Displaying 1 - 20 of 262 articles

Indonesia’s unofficial ‘pause’ on the death penalty has come too late for Australians Myuran Sukumaran and Andrew Chan. AAP/Mick Tsikas

Moratorium or not, Indonesia could be abandoning the death penalty

Whether Indonesia’s unofficial 'moratorium' on the death penalty is genuine or temporary, this is an advocacy moment for Australia to seize.
Amnesty International alleges breaches of law on transnational organised crime and human rights grounds in relation to Australia’s anti-people smuggling activities. AAP/Scott Fisher

Amnesty accuses Australia of violating international law – but any prosecutions are unlikely

Amnesty International believes its evidence shows that Australia organised or directed the crew of an asylum seeker boat to commit the crime of people smuggling into Indonesia.
The anti-communist pogrom in Indonesia 50 years ago not only destroyed human lives but also significant cultural works made by the country’s left-inspired artists. Molodec/

Death of a film legacy: remembering Indonesia’s Bachtiar Siagian

Arguably Indonesia's most significant leftist film director and theorist, Bachtiar Siagian, was among the millions who fell prey to the communist purge carried out between 1965 and 1966.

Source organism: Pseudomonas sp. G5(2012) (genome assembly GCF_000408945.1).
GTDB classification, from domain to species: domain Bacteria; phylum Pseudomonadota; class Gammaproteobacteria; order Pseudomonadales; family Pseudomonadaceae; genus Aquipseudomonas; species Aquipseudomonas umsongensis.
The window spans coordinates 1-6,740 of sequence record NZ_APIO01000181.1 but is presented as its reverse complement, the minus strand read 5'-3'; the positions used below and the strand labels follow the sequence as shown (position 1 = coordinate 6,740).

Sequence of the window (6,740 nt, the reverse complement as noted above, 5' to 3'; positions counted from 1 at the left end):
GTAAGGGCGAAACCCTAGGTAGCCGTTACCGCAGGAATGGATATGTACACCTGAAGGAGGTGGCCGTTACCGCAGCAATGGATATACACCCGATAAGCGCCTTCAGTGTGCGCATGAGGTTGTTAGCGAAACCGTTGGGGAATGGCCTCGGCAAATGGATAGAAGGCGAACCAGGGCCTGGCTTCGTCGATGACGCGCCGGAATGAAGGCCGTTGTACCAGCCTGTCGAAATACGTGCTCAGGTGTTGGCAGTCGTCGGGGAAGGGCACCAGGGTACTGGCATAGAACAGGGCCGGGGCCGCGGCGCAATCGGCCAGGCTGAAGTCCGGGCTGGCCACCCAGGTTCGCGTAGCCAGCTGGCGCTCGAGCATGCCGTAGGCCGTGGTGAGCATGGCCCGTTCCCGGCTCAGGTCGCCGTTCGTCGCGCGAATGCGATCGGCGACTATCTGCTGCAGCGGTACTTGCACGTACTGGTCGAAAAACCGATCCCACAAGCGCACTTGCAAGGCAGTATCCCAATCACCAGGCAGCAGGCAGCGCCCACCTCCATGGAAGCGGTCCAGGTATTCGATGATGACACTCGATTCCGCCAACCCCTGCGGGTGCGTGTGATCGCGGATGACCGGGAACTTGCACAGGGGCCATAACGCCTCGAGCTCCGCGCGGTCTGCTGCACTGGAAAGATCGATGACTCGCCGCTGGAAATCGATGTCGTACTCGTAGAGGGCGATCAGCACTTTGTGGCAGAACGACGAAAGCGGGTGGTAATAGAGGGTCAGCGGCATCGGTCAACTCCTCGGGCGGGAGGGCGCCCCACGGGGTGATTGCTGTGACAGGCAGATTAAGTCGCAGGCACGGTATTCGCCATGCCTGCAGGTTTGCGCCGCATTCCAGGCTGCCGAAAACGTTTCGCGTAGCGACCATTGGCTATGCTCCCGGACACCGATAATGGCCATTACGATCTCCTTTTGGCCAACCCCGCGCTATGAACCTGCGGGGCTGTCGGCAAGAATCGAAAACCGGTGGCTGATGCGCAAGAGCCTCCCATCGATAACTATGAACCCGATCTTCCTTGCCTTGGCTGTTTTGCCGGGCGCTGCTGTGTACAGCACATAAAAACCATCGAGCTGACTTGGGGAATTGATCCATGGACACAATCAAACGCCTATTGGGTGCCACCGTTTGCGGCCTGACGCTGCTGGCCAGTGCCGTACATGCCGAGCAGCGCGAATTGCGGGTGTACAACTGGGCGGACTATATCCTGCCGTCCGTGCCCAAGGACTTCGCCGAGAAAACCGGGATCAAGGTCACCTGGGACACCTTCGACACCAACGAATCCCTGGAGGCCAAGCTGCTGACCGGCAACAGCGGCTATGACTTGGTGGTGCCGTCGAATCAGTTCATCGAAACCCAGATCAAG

Back in 1965, bodies of victims of the anti-communist massacre floated along the Brantas River in Kediri East Java. Wibowo Djatmiko/Wikimedia Commons

How Indonesia’s 1965-1966 anti-communist purge remade a nation and the world

In a watershed moment for Indonesia's history, the deadly 1965 anti-communist purge transformed Indonesia from an independent Asian nation in the midst of Cold War into a pro-Western country.
Indonesia’s Communist Party had been part of the national political fabric since the 1920s and had contributed both major leaders and influential ideas to the nationalist movement. Wikimedia Commons

Behind the coup that backfired: the demise of Indonesia’s Communist Party

The killing of six army generals on October 1, 1965, became a pretext to destroy Indonesia's communist party.
Why do forests fires rage every year in Indonesia? Some people benefit from the business of fire, enjoying profits and economic rents at the expense of environmental quality. EPA/Adi Weda

Playing with fire: the economics and network of fire and haze

Scientists and policymakers - aware of the extreme dry season of El Nino - have warned of fires in Indonesia months in advance. Why then, do fires continue to blaze and what is being done about it?
Australia’s traditional reliance on multilateralism and alliances won’t be enough to negotiate the geopolitical rivalries of the Asian century. EPA/Barbara Walton

In Australia’s third century after European settlement, we must rethink our responses to a new world

For the past two centuries, Australia got many of the big calls on global engagement right. In our third century, there are worrying signs that we have not fully grasped what the rise of Asia means.

Top contributors